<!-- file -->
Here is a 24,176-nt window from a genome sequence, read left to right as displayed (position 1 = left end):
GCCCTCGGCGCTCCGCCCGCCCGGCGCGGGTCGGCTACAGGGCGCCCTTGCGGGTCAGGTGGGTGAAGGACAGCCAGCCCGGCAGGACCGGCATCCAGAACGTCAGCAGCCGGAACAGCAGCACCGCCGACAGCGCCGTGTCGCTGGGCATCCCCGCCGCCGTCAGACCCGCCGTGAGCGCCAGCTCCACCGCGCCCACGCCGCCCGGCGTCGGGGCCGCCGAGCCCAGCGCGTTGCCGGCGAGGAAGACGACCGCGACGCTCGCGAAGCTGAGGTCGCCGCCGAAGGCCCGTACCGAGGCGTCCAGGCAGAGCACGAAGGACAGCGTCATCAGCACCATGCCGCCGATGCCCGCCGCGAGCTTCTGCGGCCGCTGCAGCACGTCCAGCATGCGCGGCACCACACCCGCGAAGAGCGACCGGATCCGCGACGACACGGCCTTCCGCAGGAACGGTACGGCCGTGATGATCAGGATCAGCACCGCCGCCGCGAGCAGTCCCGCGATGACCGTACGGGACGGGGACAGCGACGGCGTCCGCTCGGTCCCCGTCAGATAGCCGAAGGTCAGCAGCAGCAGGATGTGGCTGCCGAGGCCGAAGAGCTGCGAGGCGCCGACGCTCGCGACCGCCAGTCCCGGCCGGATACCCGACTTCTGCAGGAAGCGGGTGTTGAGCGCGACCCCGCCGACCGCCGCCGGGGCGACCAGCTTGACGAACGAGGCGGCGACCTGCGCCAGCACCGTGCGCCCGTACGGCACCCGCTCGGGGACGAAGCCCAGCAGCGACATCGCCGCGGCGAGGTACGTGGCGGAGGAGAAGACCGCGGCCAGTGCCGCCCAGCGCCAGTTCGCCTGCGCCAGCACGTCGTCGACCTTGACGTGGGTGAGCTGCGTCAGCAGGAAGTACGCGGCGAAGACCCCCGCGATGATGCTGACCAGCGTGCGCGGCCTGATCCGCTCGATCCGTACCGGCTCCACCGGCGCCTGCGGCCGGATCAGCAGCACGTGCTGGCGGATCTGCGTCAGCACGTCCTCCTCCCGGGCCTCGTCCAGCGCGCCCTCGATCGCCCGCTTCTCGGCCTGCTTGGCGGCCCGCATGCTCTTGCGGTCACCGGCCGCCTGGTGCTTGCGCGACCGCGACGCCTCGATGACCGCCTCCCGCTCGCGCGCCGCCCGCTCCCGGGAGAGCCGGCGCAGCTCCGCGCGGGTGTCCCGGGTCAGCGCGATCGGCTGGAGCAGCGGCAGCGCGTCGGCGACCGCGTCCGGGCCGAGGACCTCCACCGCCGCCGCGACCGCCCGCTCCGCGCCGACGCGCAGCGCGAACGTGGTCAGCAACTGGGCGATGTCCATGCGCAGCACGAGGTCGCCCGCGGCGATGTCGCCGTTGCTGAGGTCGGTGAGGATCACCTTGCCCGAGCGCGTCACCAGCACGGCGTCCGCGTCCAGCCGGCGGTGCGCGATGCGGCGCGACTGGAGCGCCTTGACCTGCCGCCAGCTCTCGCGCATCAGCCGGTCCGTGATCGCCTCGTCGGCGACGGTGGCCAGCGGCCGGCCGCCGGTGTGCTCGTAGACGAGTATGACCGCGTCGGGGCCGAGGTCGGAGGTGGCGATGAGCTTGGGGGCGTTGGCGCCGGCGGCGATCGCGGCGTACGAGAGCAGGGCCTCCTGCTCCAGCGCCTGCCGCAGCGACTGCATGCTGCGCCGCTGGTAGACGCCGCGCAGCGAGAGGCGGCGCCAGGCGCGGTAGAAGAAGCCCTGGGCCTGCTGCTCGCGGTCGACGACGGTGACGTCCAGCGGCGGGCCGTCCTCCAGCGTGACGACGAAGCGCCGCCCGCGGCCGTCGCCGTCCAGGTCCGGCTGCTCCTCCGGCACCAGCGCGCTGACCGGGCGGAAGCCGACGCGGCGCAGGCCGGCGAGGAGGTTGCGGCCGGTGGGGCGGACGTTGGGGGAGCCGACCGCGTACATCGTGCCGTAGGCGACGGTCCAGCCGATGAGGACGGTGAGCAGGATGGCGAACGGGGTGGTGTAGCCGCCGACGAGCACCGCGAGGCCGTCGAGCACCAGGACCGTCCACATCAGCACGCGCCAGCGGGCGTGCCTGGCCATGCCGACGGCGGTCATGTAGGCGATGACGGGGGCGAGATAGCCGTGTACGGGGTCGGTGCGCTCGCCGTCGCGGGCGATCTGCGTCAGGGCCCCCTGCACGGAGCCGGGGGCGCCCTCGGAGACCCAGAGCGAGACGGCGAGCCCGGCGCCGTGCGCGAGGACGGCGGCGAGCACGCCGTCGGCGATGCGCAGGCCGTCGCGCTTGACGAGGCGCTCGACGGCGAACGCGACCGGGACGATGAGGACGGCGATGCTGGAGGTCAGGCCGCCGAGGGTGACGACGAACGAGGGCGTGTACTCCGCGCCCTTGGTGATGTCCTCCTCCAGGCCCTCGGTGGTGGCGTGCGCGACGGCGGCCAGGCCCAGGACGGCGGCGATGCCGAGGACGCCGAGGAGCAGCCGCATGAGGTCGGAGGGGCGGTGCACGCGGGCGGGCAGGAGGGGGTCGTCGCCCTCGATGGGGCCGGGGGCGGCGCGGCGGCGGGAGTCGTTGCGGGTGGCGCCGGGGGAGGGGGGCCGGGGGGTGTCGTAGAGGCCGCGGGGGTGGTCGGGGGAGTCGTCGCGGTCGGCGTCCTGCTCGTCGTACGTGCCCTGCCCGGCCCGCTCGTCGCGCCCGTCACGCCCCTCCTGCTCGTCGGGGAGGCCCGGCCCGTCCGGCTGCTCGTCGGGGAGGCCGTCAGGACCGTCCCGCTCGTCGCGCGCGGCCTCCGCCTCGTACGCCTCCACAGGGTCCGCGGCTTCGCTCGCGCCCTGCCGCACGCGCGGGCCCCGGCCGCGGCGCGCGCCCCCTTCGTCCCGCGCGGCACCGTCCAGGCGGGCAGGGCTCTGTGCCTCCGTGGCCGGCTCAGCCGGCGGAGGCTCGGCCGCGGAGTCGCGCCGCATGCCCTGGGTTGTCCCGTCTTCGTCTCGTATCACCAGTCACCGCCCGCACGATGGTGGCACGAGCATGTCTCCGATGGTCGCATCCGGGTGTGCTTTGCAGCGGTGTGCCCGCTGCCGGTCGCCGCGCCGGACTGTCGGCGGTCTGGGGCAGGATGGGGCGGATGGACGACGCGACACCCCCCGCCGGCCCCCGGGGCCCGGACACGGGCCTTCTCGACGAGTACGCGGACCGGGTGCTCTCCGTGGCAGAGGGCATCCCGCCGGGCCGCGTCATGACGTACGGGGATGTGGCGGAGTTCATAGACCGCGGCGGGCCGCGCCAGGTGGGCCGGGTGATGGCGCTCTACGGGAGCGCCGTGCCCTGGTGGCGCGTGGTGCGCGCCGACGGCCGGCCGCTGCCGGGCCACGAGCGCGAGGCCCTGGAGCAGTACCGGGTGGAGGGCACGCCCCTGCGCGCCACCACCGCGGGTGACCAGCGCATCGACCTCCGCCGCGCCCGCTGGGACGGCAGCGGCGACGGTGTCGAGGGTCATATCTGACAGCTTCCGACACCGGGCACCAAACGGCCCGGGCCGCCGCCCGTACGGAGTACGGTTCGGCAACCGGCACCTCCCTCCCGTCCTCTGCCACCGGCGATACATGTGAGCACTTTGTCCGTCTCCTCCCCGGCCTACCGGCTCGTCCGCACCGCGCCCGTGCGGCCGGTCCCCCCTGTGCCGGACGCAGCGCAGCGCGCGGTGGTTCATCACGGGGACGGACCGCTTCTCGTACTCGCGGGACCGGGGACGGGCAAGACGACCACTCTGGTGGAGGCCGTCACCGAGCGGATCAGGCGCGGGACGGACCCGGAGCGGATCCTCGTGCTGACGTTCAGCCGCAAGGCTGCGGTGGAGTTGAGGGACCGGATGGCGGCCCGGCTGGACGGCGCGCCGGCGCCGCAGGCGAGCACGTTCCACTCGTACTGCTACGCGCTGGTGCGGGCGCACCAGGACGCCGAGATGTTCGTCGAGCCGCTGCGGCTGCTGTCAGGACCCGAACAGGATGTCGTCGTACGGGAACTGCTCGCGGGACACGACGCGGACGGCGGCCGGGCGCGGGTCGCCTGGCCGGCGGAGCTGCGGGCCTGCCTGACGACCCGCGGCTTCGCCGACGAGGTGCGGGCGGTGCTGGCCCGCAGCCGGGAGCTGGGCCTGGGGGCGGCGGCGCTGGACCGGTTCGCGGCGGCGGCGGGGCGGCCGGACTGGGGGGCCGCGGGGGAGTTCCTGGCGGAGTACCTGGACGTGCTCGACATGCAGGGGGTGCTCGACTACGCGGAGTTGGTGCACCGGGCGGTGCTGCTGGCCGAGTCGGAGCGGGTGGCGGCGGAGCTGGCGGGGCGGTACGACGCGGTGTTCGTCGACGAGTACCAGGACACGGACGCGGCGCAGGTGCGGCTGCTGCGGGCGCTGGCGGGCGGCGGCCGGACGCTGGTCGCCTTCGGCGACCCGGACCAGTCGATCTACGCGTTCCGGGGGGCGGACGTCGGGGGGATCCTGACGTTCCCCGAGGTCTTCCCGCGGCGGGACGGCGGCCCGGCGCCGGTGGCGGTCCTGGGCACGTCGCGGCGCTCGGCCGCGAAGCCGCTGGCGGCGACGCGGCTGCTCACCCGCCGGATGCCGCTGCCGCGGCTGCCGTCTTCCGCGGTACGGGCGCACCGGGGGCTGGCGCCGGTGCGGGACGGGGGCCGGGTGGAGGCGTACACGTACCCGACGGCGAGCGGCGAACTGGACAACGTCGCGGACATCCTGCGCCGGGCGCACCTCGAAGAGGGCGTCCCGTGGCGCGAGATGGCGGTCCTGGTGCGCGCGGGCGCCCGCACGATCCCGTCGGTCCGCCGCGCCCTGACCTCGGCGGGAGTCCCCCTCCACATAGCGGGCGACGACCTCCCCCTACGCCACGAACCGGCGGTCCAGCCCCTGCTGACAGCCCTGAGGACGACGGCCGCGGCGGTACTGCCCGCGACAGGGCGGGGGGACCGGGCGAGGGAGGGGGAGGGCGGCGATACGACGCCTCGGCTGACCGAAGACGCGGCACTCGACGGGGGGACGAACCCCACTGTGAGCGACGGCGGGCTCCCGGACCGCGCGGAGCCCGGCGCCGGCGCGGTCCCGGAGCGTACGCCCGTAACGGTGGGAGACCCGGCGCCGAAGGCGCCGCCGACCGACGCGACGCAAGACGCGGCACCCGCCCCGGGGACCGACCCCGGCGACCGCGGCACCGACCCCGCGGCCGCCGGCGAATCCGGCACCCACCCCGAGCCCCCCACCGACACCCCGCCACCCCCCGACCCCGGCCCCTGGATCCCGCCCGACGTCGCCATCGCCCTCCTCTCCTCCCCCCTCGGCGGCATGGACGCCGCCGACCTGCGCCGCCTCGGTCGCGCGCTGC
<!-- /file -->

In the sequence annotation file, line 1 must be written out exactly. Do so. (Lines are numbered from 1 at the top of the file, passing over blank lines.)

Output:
Here is a 24,176-nt window from a genome sequence, read left to right as displayed (position 1 = left end):